Morgan Stanley and JP Morgan have been investigated but as yet have had no knees capped in the twilight. This is no collection of backwater outfits but a brokerage Who’s Who. These firms are running your buybacks and underwriting your offerings, the pillars upholding equity market-making and liquidity for shareholders.

Ask any Vice President of Marketing at a public company how the firm’s products and services are sold and you’ll get an unhesitant response. But your CFO likely doesn’t know what a dark pool is or why the big brokers running them are continually afoul of rules. You’re the product manager of the equity market if you’re occupying the IR chair. You’ve got a golden opportunity (and in a sense a duty) to be the expert.

Word is ITG, a publicly traded firm itself and among the largest independent operators of markets serving as alternatives to the big exchanges, will pay more than $20 million to settle allegations of trading against customer orders in 2010. It’ll be a test for the company to survive a wallop of this proportion.

Citadel, the hedge fund founded by mogul Ken Griffin, has been fined more than 20 times for breaching various rules. A bad actor?  Visit the Finra newsroom (formerly the National Association of Securities Dealers, Finra is the watchdog for stock brokers) and you’ll see a continuous litany. In the past month alone Goldman Sachs, Raymond James, Wells Fargo, LPL Financial and Aegis Capital were fined tens of millions collectively for demeaning market rules. In May and June, Morgan Stanley paid $3 million.

If everybody is paying regulators, could it be market rules are like the tax code – so byzantine that everybody is routinely in violation? We could countenance a concatenation of penalties for fringe firms jobbing the innocent. But fines are the central tendency. It feels like Las Vegas when Bugsy Siegel ran it.  You’re gonna pay the vig. (We think regulators want to end dark pools. Since they created the rules – Regulation ATS and the Order Handling Rules – that birthed dark pools, they don’t want to reverse themselves. So they may instead penalize alternative venues out of existence.)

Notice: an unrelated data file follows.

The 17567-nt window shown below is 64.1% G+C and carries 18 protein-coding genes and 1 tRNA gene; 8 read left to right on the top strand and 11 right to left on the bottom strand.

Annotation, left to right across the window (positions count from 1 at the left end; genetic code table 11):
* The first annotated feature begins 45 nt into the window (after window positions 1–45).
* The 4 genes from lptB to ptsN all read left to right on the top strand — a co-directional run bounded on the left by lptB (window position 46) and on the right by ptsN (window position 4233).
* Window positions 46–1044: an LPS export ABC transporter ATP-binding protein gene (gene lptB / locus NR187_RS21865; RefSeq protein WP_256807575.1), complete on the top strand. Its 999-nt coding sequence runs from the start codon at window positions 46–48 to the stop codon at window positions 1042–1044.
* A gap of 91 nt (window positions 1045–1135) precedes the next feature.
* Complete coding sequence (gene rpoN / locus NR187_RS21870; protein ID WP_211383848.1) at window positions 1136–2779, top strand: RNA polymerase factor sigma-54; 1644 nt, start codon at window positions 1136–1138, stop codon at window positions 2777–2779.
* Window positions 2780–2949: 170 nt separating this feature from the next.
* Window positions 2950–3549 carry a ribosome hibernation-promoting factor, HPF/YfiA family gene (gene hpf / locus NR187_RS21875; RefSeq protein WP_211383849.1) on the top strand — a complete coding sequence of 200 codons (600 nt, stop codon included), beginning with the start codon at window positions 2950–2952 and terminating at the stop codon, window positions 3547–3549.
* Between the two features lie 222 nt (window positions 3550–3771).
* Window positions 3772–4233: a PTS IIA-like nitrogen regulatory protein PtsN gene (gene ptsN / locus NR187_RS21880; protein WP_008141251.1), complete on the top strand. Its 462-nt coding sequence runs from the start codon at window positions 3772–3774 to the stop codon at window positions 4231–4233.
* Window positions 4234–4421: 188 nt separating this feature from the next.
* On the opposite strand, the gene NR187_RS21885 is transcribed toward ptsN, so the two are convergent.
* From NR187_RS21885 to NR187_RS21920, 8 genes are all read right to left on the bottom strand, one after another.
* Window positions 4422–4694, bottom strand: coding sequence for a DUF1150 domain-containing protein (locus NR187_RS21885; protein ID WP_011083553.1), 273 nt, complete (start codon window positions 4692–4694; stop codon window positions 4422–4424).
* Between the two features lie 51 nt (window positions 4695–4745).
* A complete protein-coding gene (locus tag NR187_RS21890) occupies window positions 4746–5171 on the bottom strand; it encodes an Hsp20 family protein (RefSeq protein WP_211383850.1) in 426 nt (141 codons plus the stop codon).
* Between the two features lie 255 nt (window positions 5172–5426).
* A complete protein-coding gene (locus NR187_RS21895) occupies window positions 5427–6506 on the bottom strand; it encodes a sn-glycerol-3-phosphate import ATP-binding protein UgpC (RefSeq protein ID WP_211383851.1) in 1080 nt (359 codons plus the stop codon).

Why would public companies accept a market so complicated that Goldman Sachs can’t comply? It gets once more to the IR job today.  At minimum we should understand and measure its performance as we would any other market to ensure that our best interests and those of customers and shareholders are being served. If you want to sell in China, the market is big but what determines whether you can or not is structure.

“Dark pools” is an inaccurate term but if you’re an investor-relations officer you should understand them.  Exchanges like the NYSE cannot give preference and must post prices. They’re public markets.

Dark pools are not public. You need permission from the market’s operator to use one, and most don’t list prices for shares because the reason they exist is to escape a bizarre feature of the stock market: List a price and somebody will attempt to be above or below it in order to keep your price from being matched. Prices are today like the way a friend of ours in California describes using turn signals when driving: A sign of weakness.

So dark pools decide who gets to enter, and the products in dark pools like your shares are listed by amounts, not price. If a pool has 10,000 shares of XYZ, the price will be halfway between the best bid to buy them and offer to sell them in the public market. Ostensibly nobody knows I’m after at least 5,000 shares so I get more at a decent price.

See?  Now think about that. A mall brings people wanting to consume things together with retailers selling them.  In the stock market, complex rules make it challenging to find anyone selling what you want to buy, and the moment you lift a finger, the price changes (this is why your investors increasingly use ETFs and other derivatives – it’s too complicated to get big amounts of the underlying asset).

You say, “I’m a road warrior, a vagabond of highways and jetways, a troubadour of the corporate story. I don’t have time for this stuff!”

Have we got it backwards? Shouldn’t we first understand – and have a say in – the market for our shares before we market our wares?  (I fashioned that rhyme myself.)  Structure counts. Caveat emptor.  Latin but timeless.

Lava Cools

Euclid could have been a hedge-fund manager.

The Greek mathematician and father of differential geometry defined our understanding of three-dimensional shapes in roughly 280 BC. Thanks to Euclid we know what a cube is, and that right angles are all equal.